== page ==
09 Sep

Not all diamonds make the grade

It’s hard to believe we are almost half way through September, with Christmas 2021 fast approaching. Like all of you no doubt, we hope that the situation with COVID-19, and the lockdowns and restrictions on our freedoms and movement are but a memory by the time Santa comes to town in a few months, and that 2022 is a better year for us all.

In this week’s market update we look at some interesting economic data which serves as a real wake up call for those thinking that the global economy is surging right now.

We also look at some interesting statistics on global diamond production, which reinforces why it’s so important to specialise in pink diamonds when investing in this unique asset class.

A wake-up call!

Two data points that we came across last week highlighted how fragile the global economy remains, which has important implications for how to invest in the years ahead.

In the United States, we saw the latest non-farm payrolls report, which is the most widely reported employment figure that market participants in the United States look at.

The report, which was released Friday night Australia time, showed just 235,000 jobs created in the United States in August. This was way short of market expectations, with analysts expecting closer to 750,000 jobs to have been created.

It also represents a notable slowdown relative to the average growth in the number of jobs created each month in 2021, which was 586,000 per month.

Crucially, both the unemployment rate (5.2%) and the total number of unemployed people (8.4 million) remain significantly higher than where they were in early 2020, before the risks from COVID-19 really started impacting the economy. Back then, the unemployment rate was just 3.5%, while the total number of unemployed people was just 5.7 million people.

Things are better than they were at the height of the crisis, but we are nowhere near a proper economic recovery, especially when one factors in the trillions in government stimulus, and the trillions of dollars of money that has been printed to support markets in the last 18 months.

We are seeing similar dynamics at play in Australia. While the official unemployment rate is lower now than it was before any of us had ever heard of COVID-19 (see graph below) the reality is far less encouraging.

Unemployment rate, Seasonally adjusted

Chart of unemployment rate, seasonally adjusted.

Source: Australian Bureau of Statistics, Labour Forces, Australia July 2021.

Consider that:

  • There are almost 275,000 more Australians on Job Seeker or Youth Allowance today relative to pre COVID-19 levels.
  • The government is spending $250 million more on unemployment benefits each fortnight as compared to the amount being spent before COVID-19 hit, an increase of 60%.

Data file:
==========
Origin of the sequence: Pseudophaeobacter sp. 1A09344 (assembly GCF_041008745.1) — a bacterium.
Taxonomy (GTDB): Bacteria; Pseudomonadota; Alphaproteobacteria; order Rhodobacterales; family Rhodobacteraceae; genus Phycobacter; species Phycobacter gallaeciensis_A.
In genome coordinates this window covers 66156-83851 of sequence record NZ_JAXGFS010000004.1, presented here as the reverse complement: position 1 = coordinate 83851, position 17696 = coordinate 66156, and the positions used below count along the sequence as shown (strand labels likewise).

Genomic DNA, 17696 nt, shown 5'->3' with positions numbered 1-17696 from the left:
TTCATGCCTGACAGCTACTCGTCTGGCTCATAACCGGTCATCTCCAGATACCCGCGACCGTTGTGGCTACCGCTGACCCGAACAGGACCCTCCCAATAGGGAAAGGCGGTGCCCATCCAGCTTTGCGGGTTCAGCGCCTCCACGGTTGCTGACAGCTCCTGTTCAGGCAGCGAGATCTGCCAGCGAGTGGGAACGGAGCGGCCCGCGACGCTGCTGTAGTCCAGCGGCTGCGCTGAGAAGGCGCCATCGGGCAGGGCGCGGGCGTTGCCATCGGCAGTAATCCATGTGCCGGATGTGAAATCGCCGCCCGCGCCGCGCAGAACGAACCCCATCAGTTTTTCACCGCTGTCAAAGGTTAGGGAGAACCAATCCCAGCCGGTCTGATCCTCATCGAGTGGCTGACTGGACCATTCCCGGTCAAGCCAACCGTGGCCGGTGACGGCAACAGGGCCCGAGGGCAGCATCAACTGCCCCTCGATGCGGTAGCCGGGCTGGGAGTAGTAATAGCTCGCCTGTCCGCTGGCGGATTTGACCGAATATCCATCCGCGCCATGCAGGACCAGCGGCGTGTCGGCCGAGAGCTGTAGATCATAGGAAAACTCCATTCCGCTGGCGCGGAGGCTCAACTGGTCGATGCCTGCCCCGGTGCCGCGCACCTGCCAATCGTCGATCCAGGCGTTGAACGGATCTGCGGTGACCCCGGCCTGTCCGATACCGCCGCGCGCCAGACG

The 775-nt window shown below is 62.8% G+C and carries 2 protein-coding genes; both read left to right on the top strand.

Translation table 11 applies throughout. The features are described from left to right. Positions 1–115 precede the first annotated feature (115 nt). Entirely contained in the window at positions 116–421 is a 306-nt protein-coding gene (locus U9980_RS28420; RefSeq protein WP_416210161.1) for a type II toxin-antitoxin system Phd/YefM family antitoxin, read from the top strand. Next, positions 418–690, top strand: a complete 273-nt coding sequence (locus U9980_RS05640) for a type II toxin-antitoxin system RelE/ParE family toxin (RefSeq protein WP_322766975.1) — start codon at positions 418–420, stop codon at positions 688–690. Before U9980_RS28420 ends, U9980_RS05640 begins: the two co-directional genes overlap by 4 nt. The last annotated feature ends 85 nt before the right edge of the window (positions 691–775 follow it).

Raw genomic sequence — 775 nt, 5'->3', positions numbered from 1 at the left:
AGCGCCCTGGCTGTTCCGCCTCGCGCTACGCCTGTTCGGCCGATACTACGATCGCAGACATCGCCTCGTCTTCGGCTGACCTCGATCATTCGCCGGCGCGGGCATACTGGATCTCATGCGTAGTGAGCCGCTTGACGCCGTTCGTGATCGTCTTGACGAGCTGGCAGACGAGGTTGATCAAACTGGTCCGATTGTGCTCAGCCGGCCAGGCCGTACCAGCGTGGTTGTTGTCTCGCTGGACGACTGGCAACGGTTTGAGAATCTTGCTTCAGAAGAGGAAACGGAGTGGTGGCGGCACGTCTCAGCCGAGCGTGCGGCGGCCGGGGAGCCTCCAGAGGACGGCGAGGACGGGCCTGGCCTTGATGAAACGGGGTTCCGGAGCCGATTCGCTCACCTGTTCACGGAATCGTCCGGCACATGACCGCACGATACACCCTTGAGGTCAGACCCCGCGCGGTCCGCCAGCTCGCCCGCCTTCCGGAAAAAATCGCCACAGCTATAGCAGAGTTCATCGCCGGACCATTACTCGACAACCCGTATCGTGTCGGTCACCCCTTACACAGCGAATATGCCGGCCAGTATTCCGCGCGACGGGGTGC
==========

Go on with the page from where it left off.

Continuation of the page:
As this article in The Australian suggests; “Experts warned that the stubbornly high rate of welfare dependency in the wake of last year’s recession was evidence the labour market recovery had not been as strong as the official figures suggested.”

Note that this is before most of the official employment and GDP statistics inevitably get hit, as a result of the lockdowns that most of the East Coast of Australia continues to suffer through.

It paints a picture of an economy facing real challenges, and one that will take years, not months, to resolve. Given this background, it is clear that we will be living in an era of low interest rates, and more money printing for most of this decade.

With financial markets at record highs, the case for investing in hard assets, including pink diamonds, grows stronger than ever.

Not all diamonds make the grade

Not all diamonds are created equal, a point we often discuss with our clients at Australian Diamond Portfolio. Indeed, the vast majority of diamonds aren’t particularly rare, nor valuable, which is why it’s so important to specialise when investing in this space.

As evidence of this, we noted with interest an article published in Mining Weekly (headline below) last week, which stated that total diamond production is expected to increase by 1.4% this year. Botswana, Canada and Angola are all expected to see increases in output of between 15% and 40%.

Mining weekly headline.

The data, provided by analytics company GlobalData, found that in total, some 112.99 million carats of diamonds will be produced in 2021, with output increasing now that the worst of the COVID-19 disruptions that impacted the diamond industry last year have passed.

Forecasts suggest production will only grow from here too, with GlobalData suggesting total output from diamond mines around the globe will rise toward 125 million carats by 2025.

At this point, it’s worth revisiting a comment that we made in last week’s market update, where we noted ‘just how rare pink diamonds are, with just over one million carats of pink diamonds produced in the entire history of the Argyle Diamond Mine.”

Said another way, in any given year, the total output of all the diamonds (more than 110 million carats) produced globally is more than 100 times larger than the total supply of all the pink diamonds that were ever mined at the now closed Argyle Diamond Mine, over its circa four decade lifespan.

There are diamonds. And there are pink diamonds. There is a reason we specialise in sourcing only the latter for our clients.

As always, we hope you’ve enjoyed this week’s edition of “In the Loupe” and look forward to any questions or comments you may have.


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